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Jersey leads the way with economic substance legislation

Corporate and Commercial | 09/11/18

Jersey was the first jurisdiction in October 2018 to lodge new legislation in order to meet requirements of the EU Code of Conduct Group on Business Taxation regarding the need for relevant businesses to demonstrate economic substance in the Island.

The proposed legislation confirms Jersey’s continuous effort to remain a leading reputable international finance centre of substance committed to developing and maintaining the highest international standards of tax transparency and financial regulatory compliance. The financial services industry in Jersey believes that good corporate governance and high professional standards mean that most entities within the scope of the legislation will readily be able to demonstrate that they meet the requirements.

The Taxation (Companies – Economic Substance) Law was approved by the States Assembly on 6 December 2018. The new rules will take effect on 1 January 2019 and are expected to be incorporated into tax returns for companies for accounting periods commencing on or after that date.

What is proposed?

In summary, the proposals set out economic substance tests that a company regarded as resident in Jersey under article 123 of the Income Tax (Jersey) Law 1961 (the “Income Tax Law”) must satisfy in relation to certain activities (referred to as “relevant activities” in the draft legislation) carried on by it.

Relevant Activities

These activities cover nine defined categories: banking business, insurance business, fund management business, finance and leasing business, headquarters business, shipping business, holding company business, intellectual property holding business and distribution and service centre business.

The Economic Substance Test

In order to meet the economic substance test in relation to the relevant activity:

  • the company must be directed and managed in Jersey with regard to that activity; the “directed and managed” test (which is different to the “management and control” test) will be satisfied if: the company’s board of directors, who must have the necessary knowledge and expertise to discharge their duties, meets in Jersey sufficiently frequently (having regard to the amount of decision making required) with the expectation that the majority of board meetings will be held in Jersey; there is a quorum of directors physically present in Jersey at such meetings; and the minutes of all such board meetings (which must be kept in Jersey) record the making of strategic decisions of the company at such meetings;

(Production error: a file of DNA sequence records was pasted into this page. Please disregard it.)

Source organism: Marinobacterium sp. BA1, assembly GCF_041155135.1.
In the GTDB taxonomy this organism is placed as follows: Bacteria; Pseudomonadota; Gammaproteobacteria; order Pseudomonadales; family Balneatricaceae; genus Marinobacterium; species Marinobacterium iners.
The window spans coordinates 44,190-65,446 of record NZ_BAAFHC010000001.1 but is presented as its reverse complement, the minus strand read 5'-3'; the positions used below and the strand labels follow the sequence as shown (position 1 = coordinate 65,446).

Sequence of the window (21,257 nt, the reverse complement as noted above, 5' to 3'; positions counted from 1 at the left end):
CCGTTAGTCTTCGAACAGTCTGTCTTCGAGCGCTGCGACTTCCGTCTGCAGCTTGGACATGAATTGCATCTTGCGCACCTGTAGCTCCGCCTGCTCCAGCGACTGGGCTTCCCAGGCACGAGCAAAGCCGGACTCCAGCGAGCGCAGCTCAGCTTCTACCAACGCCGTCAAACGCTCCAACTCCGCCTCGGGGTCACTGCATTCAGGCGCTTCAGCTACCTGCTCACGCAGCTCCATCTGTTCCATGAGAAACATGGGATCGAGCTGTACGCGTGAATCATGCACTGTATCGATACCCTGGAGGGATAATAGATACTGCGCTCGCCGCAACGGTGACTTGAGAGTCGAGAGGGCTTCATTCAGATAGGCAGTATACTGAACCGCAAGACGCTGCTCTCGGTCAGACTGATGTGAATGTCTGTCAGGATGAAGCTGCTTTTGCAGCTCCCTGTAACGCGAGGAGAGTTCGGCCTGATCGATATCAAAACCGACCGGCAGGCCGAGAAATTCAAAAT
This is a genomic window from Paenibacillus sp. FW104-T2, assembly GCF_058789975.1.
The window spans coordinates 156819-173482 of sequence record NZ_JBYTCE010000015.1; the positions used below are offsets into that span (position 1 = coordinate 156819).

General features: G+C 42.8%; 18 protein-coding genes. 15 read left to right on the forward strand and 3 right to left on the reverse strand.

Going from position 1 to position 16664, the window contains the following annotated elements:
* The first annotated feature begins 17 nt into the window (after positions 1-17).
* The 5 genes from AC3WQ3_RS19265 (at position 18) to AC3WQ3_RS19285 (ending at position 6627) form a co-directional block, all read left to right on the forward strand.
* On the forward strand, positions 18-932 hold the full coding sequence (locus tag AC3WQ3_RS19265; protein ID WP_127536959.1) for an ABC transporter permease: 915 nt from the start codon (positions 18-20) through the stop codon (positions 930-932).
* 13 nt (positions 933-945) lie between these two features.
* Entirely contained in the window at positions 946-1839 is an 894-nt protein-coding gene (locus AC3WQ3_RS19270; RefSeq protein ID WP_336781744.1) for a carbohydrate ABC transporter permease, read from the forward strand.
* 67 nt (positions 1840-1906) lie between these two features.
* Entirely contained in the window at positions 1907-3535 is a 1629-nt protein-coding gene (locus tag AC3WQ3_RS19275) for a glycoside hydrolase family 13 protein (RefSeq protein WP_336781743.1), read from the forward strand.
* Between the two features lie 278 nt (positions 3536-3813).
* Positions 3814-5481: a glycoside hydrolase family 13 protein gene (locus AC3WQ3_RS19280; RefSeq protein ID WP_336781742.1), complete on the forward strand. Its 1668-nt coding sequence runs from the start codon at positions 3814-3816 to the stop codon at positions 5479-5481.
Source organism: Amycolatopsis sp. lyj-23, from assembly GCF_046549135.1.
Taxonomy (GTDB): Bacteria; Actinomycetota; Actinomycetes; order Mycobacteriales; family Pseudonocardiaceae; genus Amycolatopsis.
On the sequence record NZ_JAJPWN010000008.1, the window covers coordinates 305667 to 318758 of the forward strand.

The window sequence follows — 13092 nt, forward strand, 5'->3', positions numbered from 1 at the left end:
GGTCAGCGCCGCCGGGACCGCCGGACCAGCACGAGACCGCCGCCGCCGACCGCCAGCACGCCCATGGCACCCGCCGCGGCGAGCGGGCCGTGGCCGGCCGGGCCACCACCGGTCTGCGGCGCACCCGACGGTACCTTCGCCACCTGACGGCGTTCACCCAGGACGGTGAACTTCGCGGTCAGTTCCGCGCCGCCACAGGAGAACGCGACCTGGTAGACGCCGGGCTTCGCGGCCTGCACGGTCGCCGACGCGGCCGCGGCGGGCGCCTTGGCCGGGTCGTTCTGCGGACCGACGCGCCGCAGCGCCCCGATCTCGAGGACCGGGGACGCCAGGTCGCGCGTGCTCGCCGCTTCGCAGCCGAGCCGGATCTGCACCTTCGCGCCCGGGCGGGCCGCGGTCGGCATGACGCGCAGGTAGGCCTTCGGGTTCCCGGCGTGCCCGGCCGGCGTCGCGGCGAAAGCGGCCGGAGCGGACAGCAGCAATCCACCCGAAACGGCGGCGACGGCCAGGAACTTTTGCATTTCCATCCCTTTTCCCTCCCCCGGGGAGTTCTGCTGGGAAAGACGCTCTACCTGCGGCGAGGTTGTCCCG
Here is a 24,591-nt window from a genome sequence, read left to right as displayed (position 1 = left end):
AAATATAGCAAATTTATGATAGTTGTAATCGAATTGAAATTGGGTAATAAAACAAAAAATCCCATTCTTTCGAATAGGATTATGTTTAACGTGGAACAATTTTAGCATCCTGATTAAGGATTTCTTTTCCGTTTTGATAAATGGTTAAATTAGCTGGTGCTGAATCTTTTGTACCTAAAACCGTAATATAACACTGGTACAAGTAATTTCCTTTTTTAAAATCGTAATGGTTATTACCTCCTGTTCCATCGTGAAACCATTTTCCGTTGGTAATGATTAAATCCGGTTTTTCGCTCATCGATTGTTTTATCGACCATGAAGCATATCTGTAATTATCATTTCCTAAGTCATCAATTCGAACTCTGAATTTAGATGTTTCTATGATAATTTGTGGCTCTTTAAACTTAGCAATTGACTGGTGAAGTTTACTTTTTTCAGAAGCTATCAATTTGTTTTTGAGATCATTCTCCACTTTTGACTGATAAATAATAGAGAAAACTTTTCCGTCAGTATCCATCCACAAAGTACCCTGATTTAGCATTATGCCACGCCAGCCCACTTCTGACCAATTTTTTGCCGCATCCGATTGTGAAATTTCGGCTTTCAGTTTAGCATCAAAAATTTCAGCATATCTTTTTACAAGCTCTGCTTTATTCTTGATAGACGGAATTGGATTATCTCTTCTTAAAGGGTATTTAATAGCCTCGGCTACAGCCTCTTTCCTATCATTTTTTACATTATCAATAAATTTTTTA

• there must be an adequate number of employees in relation to that activity physically present in Jersey (either employed by the resident company or another entity) and adequate expenditure and physical assets (offices and/or premises) or an adequate level of expenditure on outsourcing to service companies which is proportionate to/for the purposes of the activities of the company in Jersey; and
  • the company must conduct core-income generating activity in Jersey or be able to monitor and control the carrying out of such activity in Jersey by another entity on its behalf.

Core-income generating activities to take place or to be carried out in Jersey in relation to each relevant activity may include the following:

  1. banking business: raising funds, managing risk, providing loans, managing regulatory capital and preparing regulatory reports and/or returns;
  2. insurance business: predicting and calculating risk and providing client services;